The American Heart Association outlines its role in the global COVID-19 pandemic

Photo of Robert A. Harrington, M.D., FAHA, President-elect, American Heart Association

Circulation Journal Report

The American Heart Association and its thousands of science volunteers are poised and ready to provide urgent support to ensure optimal care for patients with cardiovascular disease who contract COVID-19 (coronavirus), according to a new article on the American Heart Association President Page, published today in the American Heart Association’s flagship journal Circulation.

The Association recognizes the urgency and increased risk of contracting COVID-19 for the approximately 120 million people in the U.S. who currently have one or more cardiovascular disease. Data from China, published last month, indicates cardiovascular disease and hypertension were associated with an increased COVID-19 case fatality rate: 10.5% and 6.0%, respectively. Among patients who died from COVID-19, substantial cardiac damage was observed. In addition, elderly persons with heart disease or hypertension were more likely to be infected and to develop more severe symptoms and complications from COVID-19.

This President Page, from AHA President Robert A. Harrington, M.D., FAHA; AHA President-Elect Mitchell S.V. Elkind, M.D., M.S., FAAN, FAHA; and AHA Immediate Past-President Ivor J. Benjamin, M.D., FAHA, details the Association’s necessary role and commitment to addressing the global COVID-19 pandemic.

Details include:

  • The AHA recommends strategies to mitigate the spread of COVID-19 as well as preparedness among health care teams to adapt quickly. Many AHA clinical care volunteers will be on the front lines of providing care to patients with COVID-19.
  • The AHA will be monitoring and convening experts as needed to ensure timely and accurate dissemination of the latest evidence regarding care for people who contract COVID-19 – for the public, patients, caregivers and health care professionals.
  • The AHA will collaborate with national and global health colleagues to address urgent clinical care issues as they arise for people with cardiovascular disease, e.g. joint statement issued today: HFSA/ACC/AHA statement addresses concerns re: using RAAS antagonists in COVID-19
  • The American Heart Association has recommended that patients with cardiovascular disease should receive the annual influenza vaccine to prevent flu and flu-related respiratory diseases and complications. This recommendation was issued jointly with the American College of Cardiology originally in 2006. Please note: the influenza vaccine provides no protection from COVID-19.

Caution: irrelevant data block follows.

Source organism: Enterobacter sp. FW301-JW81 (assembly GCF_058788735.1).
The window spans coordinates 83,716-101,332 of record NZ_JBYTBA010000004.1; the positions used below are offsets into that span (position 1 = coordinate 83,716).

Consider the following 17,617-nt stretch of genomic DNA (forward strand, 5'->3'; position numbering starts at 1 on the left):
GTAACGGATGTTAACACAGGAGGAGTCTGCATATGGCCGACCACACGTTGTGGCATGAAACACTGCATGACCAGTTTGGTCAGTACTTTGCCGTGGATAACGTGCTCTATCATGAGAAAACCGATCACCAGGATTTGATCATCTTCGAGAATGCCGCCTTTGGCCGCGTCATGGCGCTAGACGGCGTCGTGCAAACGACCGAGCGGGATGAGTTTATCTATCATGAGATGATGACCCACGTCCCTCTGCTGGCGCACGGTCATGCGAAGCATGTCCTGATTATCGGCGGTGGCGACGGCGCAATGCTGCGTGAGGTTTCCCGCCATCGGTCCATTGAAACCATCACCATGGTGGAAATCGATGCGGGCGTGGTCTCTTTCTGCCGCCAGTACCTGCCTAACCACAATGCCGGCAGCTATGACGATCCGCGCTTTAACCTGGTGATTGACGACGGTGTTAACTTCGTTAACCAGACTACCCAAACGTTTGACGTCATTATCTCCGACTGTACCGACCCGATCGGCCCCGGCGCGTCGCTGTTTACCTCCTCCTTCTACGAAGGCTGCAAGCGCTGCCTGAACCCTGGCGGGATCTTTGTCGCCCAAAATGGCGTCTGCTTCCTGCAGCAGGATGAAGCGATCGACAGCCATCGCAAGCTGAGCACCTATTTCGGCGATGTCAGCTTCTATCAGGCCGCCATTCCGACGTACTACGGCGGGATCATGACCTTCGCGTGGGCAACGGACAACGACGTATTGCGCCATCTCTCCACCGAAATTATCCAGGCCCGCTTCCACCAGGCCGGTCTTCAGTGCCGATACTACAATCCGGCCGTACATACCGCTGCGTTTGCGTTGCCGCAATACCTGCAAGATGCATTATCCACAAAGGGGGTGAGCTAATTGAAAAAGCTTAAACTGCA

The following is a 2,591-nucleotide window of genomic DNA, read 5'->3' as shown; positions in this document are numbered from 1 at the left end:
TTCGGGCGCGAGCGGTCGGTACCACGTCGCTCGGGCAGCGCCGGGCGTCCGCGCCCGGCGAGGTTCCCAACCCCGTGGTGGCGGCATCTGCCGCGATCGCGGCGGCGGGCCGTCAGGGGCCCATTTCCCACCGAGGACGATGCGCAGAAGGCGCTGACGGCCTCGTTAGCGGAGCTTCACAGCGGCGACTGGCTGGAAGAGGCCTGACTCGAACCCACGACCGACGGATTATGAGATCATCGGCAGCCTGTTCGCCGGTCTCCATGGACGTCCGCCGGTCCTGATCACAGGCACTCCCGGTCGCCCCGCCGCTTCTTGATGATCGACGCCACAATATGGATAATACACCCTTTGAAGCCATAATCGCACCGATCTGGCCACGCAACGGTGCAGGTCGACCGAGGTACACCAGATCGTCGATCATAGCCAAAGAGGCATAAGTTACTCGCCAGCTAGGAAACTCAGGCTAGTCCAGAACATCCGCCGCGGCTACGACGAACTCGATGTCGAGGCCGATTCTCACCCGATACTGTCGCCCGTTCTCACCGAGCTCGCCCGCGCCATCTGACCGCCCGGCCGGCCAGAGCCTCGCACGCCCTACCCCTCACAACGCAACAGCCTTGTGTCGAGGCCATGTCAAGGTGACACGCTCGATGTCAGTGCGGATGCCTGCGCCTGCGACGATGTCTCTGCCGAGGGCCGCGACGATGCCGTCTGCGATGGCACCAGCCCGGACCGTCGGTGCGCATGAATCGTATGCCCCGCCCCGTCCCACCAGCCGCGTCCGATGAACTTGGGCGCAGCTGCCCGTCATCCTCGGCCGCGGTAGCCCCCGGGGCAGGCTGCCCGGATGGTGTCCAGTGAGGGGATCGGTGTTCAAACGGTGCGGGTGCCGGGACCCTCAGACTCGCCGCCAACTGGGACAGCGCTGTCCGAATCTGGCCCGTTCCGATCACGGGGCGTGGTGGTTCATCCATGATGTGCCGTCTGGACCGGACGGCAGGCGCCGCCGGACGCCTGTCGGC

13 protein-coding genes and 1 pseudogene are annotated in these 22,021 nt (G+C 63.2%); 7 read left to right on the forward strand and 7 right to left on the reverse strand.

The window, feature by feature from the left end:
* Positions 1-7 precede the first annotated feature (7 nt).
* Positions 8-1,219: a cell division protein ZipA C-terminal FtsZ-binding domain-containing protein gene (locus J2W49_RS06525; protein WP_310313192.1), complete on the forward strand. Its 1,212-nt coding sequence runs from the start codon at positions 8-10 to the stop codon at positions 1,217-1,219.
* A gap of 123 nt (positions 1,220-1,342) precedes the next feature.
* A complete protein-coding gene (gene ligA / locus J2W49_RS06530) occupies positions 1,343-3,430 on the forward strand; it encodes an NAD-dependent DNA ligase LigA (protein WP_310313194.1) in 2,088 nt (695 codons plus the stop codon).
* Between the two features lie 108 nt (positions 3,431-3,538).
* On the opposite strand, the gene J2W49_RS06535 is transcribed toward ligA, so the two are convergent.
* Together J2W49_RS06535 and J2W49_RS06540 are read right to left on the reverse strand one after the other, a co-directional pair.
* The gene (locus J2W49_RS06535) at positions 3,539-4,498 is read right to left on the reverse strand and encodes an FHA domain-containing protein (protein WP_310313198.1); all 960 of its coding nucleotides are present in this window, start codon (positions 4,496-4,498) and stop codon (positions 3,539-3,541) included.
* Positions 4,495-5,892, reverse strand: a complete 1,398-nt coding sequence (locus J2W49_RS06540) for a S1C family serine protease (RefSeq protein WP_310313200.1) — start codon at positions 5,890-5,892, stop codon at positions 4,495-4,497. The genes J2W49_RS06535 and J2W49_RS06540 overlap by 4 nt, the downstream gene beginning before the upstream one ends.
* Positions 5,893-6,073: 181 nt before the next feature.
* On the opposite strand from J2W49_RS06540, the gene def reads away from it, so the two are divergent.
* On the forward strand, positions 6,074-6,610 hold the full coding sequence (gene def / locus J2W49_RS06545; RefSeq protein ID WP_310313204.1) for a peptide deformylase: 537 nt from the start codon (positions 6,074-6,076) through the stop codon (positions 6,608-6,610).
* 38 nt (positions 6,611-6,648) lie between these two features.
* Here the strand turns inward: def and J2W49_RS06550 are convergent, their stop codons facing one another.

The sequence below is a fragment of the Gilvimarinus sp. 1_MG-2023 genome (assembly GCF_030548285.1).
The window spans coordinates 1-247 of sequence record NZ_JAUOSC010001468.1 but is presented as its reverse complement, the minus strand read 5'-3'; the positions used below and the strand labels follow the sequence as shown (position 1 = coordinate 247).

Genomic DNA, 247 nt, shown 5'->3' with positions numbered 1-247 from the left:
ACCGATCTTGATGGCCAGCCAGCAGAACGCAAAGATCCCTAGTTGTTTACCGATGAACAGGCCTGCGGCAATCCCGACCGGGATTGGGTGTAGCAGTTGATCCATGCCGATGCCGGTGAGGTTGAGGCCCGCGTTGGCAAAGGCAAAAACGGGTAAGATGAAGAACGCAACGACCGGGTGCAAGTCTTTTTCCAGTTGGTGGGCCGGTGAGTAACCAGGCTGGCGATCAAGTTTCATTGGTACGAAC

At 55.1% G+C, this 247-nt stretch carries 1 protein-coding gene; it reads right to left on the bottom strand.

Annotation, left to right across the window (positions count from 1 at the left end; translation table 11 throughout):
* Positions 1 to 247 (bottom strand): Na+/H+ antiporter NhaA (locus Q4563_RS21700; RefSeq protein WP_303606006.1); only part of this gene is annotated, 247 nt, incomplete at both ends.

• The AHA’s expanded mission, as detailed in our 2030 Impact Goals, published in January, is focused on optimized cardiovascular health, brain health and mental health, which are integral to extending healthy life expectancy. The AHA will be focused on improving outcomes for patients who contract COVID-19.
  • The AHA has long recognized the impact of social determinants of health, including education, income, geographic location and access to care. They are essential to overall health and well-being. COVID-19 will likely clearly illuminate the dramatic ways in which social determinants affect patient health and well-being outcomes. The AHA will continue to monitor and advocate as needed.
  • COVID-19 will also show us the functionality of the U.S. health care system and help us identify what is needed to achieve health equity – accurate health information, access to health care, and optimal public health response regardless of gender, race or ethnicity.
  • The AHA will continue to be a catalyst and a convener – to activate and collaborate with government, public and private partners nationally and around the globe, including across the various institutes of the National Institutes of Health (NIH), the Centers for Disease Control and Prevention (CDC) and the World Health Organization (WHO), to help address the COVID-19 crisis multisectorally.

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